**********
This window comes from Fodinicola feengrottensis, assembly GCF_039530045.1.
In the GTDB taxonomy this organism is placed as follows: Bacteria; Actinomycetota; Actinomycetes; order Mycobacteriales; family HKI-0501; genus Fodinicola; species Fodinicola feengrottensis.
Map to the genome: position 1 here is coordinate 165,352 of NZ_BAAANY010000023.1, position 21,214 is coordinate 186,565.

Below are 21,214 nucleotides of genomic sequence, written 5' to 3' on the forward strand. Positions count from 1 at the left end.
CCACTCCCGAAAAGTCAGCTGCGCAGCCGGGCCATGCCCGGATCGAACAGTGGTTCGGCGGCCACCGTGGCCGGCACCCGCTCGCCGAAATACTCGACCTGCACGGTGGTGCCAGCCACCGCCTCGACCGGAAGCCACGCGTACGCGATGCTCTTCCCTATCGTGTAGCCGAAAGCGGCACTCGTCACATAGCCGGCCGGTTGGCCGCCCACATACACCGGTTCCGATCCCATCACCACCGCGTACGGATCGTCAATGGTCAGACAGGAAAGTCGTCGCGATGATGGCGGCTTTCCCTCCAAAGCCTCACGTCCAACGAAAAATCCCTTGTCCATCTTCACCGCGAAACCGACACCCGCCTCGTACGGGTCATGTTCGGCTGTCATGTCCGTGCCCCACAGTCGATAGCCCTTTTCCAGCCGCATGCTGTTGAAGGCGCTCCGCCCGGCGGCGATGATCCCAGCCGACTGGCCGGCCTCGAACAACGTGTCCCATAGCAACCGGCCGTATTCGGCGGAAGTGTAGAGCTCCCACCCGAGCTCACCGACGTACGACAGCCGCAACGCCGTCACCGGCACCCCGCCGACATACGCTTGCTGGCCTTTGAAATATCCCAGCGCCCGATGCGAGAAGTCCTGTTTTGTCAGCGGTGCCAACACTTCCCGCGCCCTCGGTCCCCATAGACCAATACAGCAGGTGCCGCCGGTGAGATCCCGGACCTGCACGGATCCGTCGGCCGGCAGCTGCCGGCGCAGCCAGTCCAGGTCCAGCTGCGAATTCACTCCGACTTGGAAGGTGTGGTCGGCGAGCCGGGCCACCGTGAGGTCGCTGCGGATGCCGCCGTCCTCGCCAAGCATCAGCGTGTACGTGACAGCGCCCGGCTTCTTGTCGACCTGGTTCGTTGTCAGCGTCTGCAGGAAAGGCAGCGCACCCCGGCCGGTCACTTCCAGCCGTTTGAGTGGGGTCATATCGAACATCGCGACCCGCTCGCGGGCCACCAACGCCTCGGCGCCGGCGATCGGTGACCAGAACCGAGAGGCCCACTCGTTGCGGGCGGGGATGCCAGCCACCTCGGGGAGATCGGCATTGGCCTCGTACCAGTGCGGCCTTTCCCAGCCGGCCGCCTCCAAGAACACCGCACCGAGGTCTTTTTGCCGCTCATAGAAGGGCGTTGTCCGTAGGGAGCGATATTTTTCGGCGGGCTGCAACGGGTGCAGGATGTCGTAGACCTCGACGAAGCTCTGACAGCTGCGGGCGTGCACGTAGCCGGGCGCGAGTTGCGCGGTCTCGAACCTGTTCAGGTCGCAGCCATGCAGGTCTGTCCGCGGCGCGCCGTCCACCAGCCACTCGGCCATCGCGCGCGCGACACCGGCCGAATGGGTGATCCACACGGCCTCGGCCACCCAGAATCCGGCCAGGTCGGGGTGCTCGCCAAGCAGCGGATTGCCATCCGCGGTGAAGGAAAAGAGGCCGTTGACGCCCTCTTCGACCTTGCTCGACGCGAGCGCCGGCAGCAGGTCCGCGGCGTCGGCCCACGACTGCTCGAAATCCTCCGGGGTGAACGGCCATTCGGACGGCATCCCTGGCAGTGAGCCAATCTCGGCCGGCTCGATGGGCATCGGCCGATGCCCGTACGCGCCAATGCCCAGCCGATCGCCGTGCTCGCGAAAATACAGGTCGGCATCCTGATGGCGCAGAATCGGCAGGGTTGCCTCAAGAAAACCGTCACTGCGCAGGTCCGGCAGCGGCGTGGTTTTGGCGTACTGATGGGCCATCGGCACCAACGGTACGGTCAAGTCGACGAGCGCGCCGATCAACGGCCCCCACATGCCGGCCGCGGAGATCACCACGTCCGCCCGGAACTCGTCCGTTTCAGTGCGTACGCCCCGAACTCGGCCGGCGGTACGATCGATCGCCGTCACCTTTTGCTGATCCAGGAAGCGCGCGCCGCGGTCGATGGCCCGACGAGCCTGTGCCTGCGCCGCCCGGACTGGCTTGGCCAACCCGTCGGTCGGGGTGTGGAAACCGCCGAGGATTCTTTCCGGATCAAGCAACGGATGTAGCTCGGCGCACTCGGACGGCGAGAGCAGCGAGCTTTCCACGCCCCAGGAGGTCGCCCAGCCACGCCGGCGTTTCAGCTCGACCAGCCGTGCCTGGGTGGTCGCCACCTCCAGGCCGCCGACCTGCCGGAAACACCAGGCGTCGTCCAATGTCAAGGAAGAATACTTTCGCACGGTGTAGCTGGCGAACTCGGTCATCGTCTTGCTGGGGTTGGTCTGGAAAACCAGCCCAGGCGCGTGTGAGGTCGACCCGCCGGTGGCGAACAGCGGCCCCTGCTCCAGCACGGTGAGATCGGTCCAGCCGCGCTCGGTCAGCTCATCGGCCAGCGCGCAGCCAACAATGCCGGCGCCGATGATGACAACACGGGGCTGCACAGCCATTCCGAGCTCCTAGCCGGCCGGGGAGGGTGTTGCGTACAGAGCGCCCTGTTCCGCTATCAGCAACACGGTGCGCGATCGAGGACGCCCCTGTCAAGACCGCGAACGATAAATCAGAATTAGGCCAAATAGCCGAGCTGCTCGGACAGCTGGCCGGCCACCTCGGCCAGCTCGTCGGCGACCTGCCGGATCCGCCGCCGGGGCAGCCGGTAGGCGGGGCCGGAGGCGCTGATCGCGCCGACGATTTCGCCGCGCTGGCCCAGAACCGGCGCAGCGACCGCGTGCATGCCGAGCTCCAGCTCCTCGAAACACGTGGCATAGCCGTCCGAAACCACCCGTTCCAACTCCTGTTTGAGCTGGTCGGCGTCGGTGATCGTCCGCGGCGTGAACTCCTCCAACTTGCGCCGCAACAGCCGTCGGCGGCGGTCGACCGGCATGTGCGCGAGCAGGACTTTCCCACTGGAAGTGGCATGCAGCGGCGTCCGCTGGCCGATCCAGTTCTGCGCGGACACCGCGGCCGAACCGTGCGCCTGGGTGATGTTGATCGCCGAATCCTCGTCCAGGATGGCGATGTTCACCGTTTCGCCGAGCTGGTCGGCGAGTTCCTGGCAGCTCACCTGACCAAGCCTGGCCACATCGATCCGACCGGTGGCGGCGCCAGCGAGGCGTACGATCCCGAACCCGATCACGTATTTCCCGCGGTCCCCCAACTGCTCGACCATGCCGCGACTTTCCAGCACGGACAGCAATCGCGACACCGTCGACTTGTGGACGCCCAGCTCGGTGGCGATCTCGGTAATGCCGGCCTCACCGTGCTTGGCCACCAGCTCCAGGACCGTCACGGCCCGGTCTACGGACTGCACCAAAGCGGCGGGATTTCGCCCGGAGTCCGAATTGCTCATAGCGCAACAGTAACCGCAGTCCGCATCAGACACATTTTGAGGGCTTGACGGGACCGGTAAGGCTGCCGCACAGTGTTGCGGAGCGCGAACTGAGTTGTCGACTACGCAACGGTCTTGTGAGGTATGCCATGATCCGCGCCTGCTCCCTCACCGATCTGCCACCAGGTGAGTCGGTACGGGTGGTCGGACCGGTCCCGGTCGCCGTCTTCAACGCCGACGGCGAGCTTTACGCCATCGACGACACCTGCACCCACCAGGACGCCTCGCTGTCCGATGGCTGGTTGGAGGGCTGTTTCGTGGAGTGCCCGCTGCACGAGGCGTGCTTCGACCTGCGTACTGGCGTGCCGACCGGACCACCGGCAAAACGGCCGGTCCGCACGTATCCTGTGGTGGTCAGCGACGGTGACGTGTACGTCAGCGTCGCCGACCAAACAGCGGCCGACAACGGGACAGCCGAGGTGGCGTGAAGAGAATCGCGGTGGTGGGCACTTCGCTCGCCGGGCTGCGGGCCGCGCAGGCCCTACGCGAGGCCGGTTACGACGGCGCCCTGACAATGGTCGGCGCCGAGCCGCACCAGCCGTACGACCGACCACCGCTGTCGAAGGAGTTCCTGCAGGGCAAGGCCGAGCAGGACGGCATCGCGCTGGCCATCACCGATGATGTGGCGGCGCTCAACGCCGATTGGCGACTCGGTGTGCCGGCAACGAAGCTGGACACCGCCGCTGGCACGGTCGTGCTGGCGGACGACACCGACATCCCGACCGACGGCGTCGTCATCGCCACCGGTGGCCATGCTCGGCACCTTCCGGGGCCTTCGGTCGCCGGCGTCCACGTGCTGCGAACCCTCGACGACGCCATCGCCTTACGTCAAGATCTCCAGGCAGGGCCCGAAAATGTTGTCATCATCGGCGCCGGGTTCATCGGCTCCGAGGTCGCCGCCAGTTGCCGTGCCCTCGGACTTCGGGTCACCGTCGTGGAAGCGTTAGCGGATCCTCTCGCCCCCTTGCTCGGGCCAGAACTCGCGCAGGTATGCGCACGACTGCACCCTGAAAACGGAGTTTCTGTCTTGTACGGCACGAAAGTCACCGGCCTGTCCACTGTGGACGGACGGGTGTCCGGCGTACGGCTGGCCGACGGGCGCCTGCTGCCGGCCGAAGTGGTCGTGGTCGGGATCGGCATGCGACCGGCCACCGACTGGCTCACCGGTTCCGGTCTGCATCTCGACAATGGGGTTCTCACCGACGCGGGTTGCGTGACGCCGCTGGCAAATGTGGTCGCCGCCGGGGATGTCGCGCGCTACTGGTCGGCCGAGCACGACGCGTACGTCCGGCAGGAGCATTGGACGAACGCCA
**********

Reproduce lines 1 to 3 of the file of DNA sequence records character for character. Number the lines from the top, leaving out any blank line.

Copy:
This window comes from Fodinicola feengrottensis, assembly GCF_039530045.1.
In the GTDB taxonomy this organism is placed as follows: Bacteria; Actinomycetota; Actinomycetes; order Mycobacteriales; family HKI-0501; genus Fodinicola; species Fodinicola feengrottensis.
Map to the genome: position 1 here is coordinate 165,352 of NZ_BAAANY010000023.1, position 21,214 is coordinate 186,565.